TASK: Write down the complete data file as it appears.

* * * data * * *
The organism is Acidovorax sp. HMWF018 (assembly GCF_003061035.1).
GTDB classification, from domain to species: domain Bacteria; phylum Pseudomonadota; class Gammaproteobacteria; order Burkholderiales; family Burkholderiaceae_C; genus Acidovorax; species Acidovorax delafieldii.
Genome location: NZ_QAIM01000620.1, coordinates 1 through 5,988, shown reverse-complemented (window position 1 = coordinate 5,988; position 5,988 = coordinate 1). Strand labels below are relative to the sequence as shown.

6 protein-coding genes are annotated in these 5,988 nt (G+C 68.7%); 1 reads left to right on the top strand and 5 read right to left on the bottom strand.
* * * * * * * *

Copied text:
The organism is Acidovorax sp. HMWF018 (assembly GCF_003061035.1).
GTDB classification, from domain to species: domain Bacteria; phylum Pseudomonadota; class Gammaproteobacteria; order Burkholderiales; family Burkholderiaceae_C; genus Acidovorax; species Acidovorax delafieldii.
Genome location: NZ_QAIM01000620.1, coordinates 1 through 5,988, shown reverse-complemented (window position 1 = coordinate 5,988; position 5,988 = coordinate 1). Strand labels below are relative to the sequence as shown.

6 protein-coding genes are annotated in these 5,988 nt (G+C 68.7%); 1 reads left to right on the top strand and 5 read right to left on the bottom strand.